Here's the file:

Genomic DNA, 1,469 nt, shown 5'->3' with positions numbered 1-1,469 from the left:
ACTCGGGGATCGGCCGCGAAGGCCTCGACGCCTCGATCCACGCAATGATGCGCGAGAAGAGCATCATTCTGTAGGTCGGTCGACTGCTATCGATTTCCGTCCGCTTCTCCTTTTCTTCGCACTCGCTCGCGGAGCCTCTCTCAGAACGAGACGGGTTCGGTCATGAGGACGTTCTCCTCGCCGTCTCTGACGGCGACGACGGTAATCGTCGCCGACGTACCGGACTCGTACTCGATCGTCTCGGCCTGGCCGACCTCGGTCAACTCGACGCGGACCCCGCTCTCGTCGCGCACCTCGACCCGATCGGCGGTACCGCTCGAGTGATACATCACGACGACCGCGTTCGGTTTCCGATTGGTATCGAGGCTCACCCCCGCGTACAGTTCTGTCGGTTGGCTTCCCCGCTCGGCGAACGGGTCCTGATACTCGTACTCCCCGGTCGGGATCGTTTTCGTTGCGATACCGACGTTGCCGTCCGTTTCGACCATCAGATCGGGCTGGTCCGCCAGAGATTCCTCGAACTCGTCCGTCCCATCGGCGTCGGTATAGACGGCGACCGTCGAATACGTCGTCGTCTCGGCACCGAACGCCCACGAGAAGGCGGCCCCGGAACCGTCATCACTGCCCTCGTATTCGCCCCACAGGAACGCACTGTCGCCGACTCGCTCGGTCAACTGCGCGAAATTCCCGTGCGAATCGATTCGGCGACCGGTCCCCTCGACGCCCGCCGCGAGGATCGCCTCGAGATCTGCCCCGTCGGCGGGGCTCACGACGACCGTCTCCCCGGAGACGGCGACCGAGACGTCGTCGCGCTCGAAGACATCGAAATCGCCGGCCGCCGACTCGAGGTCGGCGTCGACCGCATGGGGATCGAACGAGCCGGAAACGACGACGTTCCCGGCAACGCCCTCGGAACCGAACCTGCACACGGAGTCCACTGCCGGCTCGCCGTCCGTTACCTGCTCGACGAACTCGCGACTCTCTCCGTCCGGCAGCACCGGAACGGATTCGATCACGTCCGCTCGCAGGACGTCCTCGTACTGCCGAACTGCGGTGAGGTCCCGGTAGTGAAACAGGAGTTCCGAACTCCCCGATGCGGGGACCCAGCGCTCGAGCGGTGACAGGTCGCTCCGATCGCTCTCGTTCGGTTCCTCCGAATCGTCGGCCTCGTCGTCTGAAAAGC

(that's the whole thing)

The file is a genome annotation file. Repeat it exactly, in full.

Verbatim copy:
Genomic DNA, 1,469 nt, shown 5'->3' with positions numbered 1-1,469 from the left:
ACTCGGGGATCGGCCGCGAAGGCCTCGACGCCTCGATCCACGCAATGATGCGCGAGAAGAGCATCATTCTGTAGGTCGGTCGACTGCTATCGATTTCCGTCCGCTTCTCCTTTTCTTCGCACTCGCTCGCGGAGCCTCTCTCAGAACGAGACGGGTTCGGTCATGAGGACGTTCTCCTCGCCGTCTCTGACGGCGACGACGGTAATCGTCGCCGACGTACCGGACTCGTACTCGATCGTCTCGGCCTGGCCGACCTCGGTCAACTCGACGCGGACCCCGCTCTCGTCGCGCACCTCGACCCGATCGGCGGTACCGCTCGAGTGATACATCACGACGACCGCGTTCGGTTTCCGATTGGTATCGAGGCTCACCCCCGCGTACAGTTCTGTCGGTTGGCTTCCCCGCTCGGCGAACGGGTCCTGATACTCGTACTCCCCGGTCGGGATCGTTTTCGTTGCGATACCGACGTTGCCGTCCGTTTCGACCATCAGATCGGGCTGGTCCGCCAGAGATTCCTCGAACTCGTCCGTCCCATCGGCGTCGGTATAGACGGCGACCGTCGAATACGTCGTCGTCTCGGCACCGAACGCCCACGAGAAGGCGGCCCCGGAACCGTCATCACTGCCCTCGTATTCGCCCCACAGGAACGCACTGTCGCCGACTCGCTCGGTCAACTGCGCGAAATTCCCGTGCGAATCGATTCGGCGACCGGTCCCCTCGACGCCCGCCGCGAGGATCGCCTCGAGATCTGCCCCGTCGGCGGGGCTCACGACGACCGTCTCCCCGGAGACGGCGACCGAGACGTCGTCGCGCTCGAAGACATCGAAATCGCCGGCCGCCGACTCGAGGTCGGCGTCGACCGCATGGGGATCGAACGAGCCGGAAACGACGACGTTCCCGGCAACGCCCTCGGAACCGAACCTGCACACGGAGTCCACTGCCGGCTCGCCGTCCGTTACCTGCTCGACGAACTCGCGACTCTCTCCGTCCGGCAGCACCGGAACGGATTCGATCACGTCCGCTCGCAGGACGTCCTCGTACTGCCGAACTGCGGTGAGGTCCCGGTAGTGAAACAGGAGTTCCGAACTCCCCGATGCGGGGACCCAGCGCTCGAGCGGTGACAGGTCGCTCCGATCGCTCTCGTTCGGTTCCTCCGAATCGTCGGCCTCGTCGTCTGAAAAGC